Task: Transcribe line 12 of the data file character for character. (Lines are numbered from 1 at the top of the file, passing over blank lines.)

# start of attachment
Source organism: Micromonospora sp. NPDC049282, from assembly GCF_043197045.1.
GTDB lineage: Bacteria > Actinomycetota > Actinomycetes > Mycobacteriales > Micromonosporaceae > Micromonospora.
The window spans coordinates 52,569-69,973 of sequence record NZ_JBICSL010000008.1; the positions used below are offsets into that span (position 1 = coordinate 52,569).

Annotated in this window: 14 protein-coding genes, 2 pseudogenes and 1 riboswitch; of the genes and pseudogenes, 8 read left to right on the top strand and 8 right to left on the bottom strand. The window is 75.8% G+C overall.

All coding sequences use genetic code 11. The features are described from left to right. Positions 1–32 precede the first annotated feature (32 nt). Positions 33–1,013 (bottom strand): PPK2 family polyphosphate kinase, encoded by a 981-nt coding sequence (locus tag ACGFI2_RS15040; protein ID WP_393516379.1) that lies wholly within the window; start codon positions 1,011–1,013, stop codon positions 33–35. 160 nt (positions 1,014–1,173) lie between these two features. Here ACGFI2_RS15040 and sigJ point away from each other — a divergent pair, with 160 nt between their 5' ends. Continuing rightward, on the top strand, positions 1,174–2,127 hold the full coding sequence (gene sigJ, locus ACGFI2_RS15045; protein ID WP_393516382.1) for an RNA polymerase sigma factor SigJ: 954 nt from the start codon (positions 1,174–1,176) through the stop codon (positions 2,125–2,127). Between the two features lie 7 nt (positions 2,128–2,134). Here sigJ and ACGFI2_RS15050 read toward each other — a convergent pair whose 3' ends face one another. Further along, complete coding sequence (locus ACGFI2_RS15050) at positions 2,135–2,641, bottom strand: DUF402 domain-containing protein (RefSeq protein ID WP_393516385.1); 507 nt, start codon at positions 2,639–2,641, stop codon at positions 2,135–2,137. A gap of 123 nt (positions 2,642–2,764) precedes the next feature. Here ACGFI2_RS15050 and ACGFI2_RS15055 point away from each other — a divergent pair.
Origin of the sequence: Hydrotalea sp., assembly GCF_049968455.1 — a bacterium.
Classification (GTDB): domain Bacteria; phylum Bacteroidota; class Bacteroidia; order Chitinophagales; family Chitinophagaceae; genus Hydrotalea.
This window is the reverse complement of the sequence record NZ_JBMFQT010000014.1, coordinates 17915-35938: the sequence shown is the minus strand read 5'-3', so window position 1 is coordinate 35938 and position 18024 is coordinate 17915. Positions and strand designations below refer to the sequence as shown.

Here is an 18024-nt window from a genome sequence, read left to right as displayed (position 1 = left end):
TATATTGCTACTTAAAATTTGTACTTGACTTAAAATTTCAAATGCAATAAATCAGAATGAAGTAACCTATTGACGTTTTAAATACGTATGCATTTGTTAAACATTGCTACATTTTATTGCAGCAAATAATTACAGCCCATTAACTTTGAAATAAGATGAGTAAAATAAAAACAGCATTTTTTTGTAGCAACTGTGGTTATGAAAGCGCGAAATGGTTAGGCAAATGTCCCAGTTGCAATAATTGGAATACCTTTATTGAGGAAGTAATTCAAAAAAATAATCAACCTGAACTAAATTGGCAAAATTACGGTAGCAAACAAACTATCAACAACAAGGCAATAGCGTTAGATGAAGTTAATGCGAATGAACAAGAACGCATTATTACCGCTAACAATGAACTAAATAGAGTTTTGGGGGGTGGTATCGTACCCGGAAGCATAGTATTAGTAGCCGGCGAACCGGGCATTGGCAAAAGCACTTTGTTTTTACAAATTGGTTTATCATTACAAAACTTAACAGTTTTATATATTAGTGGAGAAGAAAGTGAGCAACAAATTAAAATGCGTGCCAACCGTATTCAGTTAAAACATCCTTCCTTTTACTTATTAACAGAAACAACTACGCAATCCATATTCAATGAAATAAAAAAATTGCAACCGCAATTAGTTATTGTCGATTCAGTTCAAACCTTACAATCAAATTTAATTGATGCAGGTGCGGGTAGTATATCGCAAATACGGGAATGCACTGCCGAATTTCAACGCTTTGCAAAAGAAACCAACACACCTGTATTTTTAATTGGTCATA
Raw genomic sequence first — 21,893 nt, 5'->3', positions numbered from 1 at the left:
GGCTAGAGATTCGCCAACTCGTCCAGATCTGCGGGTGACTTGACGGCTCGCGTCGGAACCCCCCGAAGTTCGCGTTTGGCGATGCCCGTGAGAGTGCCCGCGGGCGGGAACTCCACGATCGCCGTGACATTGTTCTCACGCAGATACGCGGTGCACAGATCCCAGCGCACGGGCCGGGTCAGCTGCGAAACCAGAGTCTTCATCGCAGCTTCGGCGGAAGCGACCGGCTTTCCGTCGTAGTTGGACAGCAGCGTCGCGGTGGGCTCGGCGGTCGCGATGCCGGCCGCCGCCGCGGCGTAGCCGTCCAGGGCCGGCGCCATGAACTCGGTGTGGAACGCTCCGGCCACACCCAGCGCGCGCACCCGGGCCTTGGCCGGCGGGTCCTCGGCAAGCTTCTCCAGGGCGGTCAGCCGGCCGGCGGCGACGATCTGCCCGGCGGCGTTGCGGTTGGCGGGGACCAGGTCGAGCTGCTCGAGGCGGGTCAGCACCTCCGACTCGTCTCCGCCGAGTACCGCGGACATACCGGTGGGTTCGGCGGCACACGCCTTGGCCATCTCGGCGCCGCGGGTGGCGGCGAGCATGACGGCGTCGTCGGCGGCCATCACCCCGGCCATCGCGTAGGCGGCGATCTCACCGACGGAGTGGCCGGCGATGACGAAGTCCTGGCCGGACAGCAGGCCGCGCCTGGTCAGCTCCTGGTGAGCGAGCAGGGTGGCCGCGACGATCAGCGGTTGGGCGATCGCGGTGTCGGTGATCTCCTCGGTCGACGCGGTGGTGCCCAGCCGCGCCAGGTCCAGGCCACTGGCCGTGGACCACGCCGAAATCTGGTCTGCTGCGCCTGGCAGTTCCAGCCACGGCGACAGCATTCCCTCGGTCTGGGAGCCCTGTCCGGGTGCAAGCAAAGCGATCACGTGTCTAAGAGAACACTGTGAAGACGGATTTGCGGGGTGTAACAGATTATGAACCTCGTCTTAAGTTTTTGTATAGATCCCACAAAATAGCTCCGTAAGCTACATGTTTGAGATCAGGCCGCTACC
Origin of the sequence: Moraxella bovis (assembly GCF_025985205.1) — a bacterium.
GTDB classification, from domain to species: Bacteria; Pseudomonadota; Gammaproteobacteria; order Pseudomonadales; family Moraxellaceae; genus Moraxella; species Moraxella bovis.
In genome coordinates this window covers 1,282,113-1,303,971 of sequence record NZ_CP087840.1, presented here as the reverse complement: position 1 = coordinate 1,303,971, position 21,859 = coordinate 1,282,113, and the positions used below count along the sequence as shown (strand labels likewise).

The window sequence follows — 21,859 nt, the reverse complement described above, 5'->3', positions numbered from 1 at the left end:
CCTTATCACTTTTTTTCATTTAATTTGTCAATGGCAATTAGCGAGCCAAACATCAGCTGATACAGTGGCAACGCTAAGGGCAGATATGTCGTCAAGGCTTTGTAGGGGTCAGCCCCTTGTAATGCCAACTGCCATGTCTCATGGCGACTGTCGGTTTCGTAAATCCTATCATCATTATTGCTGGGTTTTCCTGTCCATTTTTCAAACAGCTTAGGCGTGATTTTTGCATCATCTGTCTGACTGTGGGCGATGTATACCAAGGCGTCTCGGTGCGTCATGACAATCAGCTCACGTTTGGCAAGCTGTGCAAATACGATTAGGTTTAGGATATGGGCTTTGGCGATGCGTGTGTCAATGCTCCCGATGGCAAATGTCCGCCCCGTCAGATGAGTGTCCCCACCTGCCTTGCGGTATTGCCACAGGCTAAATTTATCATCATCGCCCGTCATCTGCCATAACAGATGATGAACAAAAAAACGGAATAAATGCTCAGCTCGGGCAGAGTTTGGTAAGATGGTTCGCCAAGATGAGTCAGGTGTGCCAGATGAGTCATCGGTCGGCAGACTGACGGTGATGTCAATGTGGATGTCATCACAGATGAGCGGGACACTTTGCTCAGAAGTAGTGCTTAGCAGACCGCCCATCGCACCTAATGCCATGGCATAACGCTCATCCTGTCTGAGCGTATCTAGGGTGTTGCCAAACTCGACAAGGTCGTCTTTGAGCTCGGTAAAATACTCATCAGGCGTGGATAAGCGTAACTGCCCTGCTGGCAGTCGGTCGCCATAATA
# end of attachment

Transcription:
GGCTAGAGATTCGCCAACTCGTCCAGATCTGCGGGTGACTTGACGGCTCGCGTCGGAACCCCCCGAAGTTCGCGTTTGGCGATGCCCGTGAGAGTGCCCGCGGGCGGGAACTCCACGATCGCCGTGACATTGTTCTCACGCAGATACGCGGTGCACAGATCCCAGCGCACGGGCCGGGTCAGCTGCGAAACCAGAGTCTTCATCGCAGCTTCGGCGGAAGCGACCGGCTTTCCGTCGTAGTTGGACAGCAGCGTCGCGGTGGGCTCGGCGGTCGCGATGCCGGCCGCCGCCGCGGCGTAGCCGTCCAGGGCCGGCGCCATGAACTCGGTGTGGAACGCTCCGGCCACACCCAGCGCGCGCACCCGGGCCTTGGCCGGCGGGTCCTCGGCAAGCTTCTCCAGGGCGGTCAGCCGGCCGGCGGCGACGATCTGCCCGGCGGCGTTGCGGTTGGCGGGGACCAGGTCGAGCTGCTCGAGGCGGGTCAGCACCTCCGACTCGTCTCCGCCGAGTACCGCGGACATACCGGTGGGTTCGGCGGCACACGCCTTGGCCATCTCGGCGCCGCGGGTGGCGGCGAGCATGACGGCGTCGTCGGCGGCCATCACCCCGGCCATCGCGTAGGCGGCGATCTCACCGACGGAGTGGCCGGCGATGACGAAGTCCTGGCCGGACAGCAGGCCGCGCCTGGTCAGCTCCTGGTGAGCGAGCAGGGTGGCCGCGACGATCAGCGGTTGGGCGATCGCGGTGTCGGTGATCTCCTCGGTCGACGCGGTGGTGCCCAGCCGCGCCAGGTCCAGGCCACTGGCCGTGGACCACGCCGAAATCTGGTCTGCTGCGCCTGGCAGTTCCAGCCACGGCGACAGCATTCCCTCGGTCTGGGAGCCCTGTCCGGGTGCAAGCAAAGCGATCACGTGTCTAAGAGAACACTGTGAAGACGGATTTGCGGGGTGTAACAGATTATGAACCTCGTCTTAAGTTTTTGTATAGATCCCACAAAATAGCTCCGTAAGCTACATGTTTGAGATCAGGCCGCTACC